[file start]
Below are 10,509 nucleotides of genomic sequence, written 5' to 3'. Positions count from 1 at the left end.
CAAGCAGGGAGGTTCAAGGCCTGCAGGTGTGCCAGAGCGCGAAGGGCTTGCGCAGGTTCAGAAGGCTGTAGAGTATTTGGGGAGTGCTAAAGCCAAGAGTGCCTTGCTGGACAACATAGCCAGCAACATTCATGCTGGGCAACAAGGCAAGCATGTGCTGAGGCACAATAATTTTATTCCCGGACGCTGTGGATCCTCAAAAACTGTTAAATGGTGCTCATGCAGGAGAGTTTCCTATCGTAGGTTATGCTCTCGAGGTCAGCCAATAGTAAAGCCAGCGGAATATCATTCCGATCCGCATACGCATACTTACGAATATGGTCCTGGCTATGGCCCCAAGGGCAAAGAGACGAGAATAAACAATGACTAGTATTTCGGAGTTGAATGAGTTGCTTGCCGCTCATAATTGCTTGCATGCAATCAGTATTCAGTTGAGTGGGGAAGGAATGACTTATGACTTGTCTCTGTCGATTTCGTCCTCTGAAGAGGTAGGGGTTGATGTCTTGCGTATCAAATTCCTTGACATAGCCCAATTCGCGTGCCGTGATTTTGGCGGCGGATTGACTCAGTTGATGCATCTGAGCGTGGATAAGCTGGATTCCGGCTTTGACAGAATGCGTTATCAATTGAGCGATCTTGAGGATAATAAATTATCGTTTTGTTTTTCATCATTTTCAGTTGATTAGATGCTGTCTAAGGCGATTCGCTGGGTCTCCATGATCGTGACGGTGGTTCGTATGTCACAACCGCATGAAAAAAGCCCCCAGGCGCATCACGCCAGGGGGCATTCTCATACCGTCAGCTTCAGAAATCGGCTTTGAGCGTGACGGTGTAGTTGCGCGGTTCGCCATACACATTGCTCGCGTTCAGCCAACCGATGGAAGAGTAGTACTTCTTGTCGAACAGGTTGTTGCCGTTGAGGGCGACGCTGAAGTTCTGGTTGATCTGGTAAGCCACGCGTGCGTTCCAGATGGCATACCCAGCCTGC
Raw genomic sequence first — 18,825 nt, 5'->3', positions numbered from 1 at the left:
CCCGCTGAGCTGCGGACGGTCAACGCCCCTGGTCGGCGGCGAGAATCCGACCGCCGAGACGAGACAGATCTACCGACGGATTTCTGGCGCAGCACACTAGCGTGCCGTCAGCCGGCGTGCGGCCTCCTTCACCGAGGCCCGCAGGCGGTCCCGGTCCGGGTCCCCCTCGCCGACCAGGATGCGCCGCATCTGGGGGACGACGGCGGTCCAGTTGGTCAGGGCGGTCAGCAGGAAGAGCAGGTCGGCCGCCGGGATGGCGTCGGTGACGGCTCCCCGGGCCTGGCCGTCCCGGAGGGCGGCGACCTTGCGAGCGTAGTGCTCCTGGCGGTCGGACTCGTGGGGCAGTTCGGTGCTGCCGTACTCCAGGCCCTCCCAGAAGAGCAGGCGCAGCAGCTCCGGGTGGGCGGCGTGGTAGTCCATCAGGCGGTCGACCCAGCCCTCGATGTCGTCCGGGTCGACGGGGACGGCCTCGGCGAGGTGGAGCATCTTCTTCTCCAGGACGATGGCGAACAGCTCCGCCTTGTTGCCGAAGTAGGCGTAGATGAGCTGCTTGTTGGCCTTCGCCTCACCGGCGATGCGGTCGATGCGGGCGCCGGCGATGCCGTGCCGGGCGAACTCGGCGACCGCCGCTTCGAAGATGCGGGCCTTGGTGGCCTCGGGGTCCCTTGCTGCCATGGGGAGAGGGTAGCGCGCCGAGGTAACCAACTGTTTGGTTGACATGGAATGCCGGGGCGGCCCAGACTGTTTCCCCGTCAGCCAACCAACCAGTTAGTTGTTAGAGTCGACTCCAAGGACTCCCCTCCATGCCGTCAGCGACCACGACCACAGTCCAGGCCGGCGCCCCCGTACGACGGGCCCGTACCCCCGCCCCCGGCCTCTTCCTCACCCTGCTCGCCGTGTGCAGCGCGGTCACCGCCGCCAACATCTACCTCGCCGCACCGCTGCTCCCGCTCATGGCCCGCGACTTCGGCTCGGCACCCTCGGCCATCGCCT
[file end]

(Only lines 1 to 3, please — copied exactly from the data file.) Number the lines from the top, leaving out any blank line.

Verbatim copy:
Below are 10,509 nucleotides of genomic sequence, written 5' to 3'. Positions count from 1 at the left end.
CAAGCAGGGAGGTTCAAGGCCTGCAGGTGTGCCAGAGCGCGAAGGGCTTGCGCAGGTTCAGAAGGCTGTAGAGTATTTGGGGAGTGCTAAAGCCAAGAGTGCCTTGCTGGACAACATAGCCAGCAACATTCATGCTGGGCAACAAGGCAAGCATGTGCTGAGGCACAATAATTTTATTCCCGGACGCTGTGGATCCTCAAAAACTGTTAAATGGTGCTCATGCAGGAGAGTTTCCTATCGTAGGTTATGCTCTCGAGGTCAGCCAATAGTAAAGCCAGCGGAATATCATTCCGATCCGCATACGCATACTTACGAATATGGTCCTGGCTATGGCCCCAAGGGCAAAGAGACGAGAATAAACAATGACTAGTATTTCGGAGTTGAATGAGTTGCTTGCCGCTCATAATTGCTTGCATGCAATCAGTATTCAGTTGAGTGGGGAAGGAATGACTTATGACTTGTCTCTGTCGATTTCGTCCTCTGAAGAGGTAGGGGTTGATGTCTTGCGTATCAAATTCCTTGACATAGCCCAATTCGCGTGCCGTGATTTTGGCGGCGGATTGACTCAGTTGATGCATCTGAGCGTGGATAAGCTGGATTCCGGCTTTGACAGAATGCGTTATCAATTGAGCGATCTTGAGGATAATAAATTATCGTTTTGTTTTTCATCATTTTCAGTTGATTAGATGCTGTCTAAGGCGATTCGCTGGGTCTCCATGATCGTGACGGTGGTTCGTATGTCACAACCGCATGAAAAAAGCCCCCAGGCGCATCACGCCAGGGGGCATTCTCATACCGTCAGCTTCAGAAATCGGCTTTGAGCGTGACGGTGTAGTTGCGCGGTTCGCCATACACATTGCTCGCGTTCAGCCAACCGATGGAAGAGTAGTACTTCTTGTCGAACAGGTTGTTGCCGTTGAGGGCGACGCTGAAGTTCTGGTTGATCTGGTAAGCCACGCGTGCGTTCCAGATGGCATACCCAGCCTGC
Raw genomic sequence first — 18,825 nt, 5'->3', positions numbered from 1 at the left: